Selective chemical vaporization of exogenous tellurium for characterizing the time-dependent biodistribution and dissolution of quantum dots in living rats†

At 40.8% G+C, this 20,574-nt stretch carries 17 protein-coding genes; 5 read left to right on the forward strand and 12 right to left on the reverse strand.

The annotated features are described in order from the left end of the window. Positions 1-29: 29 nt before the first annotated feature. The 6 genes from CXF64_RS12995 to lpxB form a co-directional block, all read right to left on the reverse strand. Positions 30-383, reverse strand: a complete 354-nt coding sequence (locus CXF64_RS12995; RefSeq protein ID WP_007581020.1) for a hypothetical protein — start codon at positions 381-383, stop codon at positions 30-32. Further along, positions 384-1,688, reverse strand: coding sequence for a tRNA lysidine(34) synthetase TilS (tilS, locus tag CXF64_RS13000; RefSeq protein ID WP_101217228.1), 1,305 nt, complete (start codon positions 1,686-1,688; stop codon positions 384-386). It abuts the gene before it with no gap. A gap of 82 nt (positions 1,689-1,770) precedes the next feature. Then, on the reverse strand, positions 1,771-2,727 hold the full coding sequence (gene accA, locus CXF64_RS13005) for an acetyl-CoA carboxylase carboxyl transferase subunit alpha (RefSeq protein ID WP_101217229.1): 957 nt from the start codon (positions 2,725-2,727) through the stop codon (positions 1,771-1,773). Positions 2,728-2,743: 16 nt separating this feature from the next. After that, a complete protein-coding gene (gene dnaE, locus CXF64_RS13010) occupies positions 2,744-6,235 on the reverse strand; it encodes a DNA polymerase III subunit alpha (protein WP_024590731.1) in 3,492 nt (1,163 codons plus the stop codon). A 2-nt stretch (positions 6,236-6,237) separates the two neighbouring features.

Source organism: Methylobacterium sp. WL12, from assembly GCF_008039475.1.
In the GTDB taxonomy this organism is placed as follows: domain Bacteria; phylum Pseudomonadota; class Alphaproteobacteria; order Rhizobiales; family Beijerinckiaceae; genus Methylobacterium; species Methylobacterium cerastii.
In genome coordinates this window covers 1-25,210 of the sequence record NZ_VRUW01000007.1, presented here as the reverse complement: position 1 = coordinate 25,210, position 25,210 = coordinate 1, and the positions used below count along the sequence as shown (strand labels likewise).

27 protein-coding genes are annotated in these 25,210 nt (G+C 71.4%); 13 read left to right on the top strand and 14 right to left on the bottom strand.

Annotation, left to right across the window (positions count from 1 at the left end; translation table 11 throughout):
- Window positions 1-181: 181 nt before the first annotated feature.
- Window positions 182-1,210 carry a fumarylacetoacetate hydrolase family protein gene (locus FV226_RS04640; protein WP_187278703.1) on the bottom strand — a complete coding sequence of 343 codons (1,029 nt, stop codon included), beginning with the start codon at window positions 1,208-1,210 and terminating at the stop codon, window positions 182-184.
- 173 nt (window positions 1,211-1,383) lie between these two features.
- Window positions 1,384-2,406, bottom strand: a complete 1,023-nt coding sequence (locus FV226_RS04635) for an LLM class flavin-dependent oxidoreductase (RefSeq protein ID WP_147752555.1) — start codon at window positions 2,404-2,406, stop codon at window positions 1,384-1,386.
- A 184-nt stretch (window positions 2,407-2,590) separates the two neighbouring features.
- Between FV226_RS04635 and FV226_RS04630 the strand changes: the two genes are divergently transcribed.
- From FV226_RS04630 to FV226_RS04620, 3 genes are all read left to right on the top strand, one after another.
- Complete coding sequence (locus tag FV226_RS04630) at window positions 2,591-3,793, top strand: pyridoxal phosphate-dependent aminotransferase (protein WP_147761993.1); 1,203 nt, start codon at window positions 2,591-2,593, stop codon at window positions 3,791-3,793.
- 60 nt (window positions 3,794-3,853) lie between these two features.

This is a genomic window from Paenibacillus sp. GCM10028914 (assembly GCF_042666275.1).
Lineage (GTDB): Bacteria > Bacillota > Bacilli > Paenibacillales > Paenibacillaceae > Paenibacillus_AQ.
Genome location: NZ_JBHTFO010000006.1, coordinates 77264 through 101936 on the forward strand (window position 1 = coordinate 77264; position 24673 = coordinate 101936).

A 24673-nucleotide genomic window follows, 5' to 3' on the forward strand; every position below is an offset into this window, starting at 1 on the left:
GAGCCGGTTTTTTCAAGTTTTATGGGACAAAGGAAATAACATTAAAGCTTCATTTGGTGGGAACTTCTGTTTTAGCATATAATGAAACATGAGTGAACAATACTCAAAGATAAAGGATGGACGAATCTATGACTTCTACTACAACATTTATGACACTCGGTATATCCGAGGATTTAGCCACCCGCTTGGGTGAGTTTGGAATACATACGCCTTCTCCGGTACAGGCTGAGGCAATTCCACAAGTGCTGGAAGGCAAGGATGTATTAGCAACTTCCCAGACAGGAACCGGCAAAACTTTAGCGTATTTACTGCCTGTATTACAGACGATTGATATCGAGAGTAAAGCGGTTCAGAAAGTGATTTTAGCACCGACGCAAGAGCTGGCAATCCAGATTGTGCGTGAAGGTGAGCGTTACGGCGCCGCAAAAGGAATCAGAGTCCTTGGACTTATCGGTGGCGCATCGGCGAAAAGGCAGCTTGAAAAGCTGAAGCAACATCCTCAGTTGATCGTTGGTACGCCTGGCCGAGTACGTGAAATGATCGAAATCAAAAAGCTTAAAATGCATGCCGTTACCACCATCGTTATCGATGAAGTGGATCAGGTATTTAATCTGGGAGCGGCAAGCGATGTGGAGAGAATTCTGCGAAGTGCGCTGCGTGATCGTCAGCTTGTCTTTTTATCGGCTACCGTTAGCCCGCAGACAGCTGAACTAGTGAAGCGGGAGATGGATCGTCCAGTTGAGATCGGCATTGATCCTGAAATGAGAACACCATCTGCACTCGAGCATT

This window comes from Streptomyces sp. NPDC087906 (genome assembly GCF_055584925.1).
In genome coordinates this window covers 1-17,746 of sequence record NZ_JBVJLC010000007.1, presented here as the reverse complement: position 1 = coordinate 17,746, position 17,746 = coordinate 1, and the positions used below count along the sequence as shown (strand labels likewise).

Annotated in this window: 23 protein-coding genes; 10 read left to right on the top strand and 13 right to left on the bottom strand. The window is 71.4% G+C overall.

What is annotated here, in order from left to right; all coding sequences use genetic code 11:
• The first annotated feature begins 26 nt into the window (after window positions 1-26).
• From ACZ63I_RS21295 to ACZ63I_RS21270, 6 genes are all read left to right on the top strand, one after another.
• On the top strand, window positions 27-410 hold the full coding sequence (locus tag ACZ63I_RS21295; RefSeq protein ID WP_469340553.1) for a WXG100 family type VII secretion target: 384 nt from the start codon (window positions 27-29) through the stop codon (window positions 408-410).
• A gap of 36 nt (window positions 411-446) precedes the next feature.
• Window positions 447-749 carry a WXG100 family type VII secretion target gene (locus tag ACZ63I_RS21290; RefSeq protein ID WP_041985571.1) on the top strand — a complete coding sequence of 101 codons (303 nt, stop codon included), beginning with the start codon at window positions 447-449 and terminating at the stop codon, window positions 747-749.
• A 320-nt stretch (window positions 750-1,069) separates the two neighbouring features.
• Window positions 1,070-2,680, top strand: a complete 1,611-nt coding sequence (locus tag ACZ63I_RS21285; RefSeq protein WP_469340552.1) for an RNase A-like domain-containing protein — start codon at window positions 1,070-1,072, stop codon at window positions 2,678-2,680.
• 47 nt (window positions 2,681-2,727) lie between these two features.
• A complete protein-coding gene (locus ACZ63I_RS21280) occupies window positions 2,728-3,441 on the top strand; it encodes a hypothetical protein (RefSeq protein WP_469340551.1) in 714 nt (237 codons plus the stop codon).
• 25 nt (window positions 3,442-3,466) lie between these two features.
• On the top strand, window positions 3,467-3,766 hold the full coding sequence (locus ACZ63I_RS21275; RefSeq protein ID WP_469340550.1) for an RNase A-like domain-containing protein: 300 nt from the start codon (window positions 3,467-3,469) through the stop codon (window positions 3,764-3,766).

Quantum dots (QDs) are generally toxic as a result of their heavy metal content. However, direct characterization of their dissolution behavior in living systems remains complicated because of the lack of differentiation methods suitable for analyzing the released components and residual nanostructures. To investigate the degree of dissolution of QDs in living rats, we used a chemical vapor generation scheme as a novel strategy to selectively vaporize the chalcogen (Te) species released from CdSeTe–ZnS core–shell QDs (QD705) in organ/tissue samples from rats. Under optimized conditions, we established a chemical differentiation method that had a better performance and applicability than the commonly used filtration method. We used Solvable tissue solubilizer to dissolve the tissues harvested from rats that had been administered with QD705 intravenously. Our experimental results showed differences in the Te- and Cd-based biodistribution patterns of QD705. In addition, we found that the ratio of the concentrations of the Te species released from the dissolution of QD705 to the total Te species (Ter/Tetotal) increased in the blood, liver, and spleen of the rats, but decreased in their kidneys from 2 to 16 weeks post-administration. Therefore the QD705 administered in living rats must have dissolved and redistributed progressively during the time course of the experiment, suggesting that the long-term chemical fate of nanosized materials in vivo should be considered in future nanotoxicological research.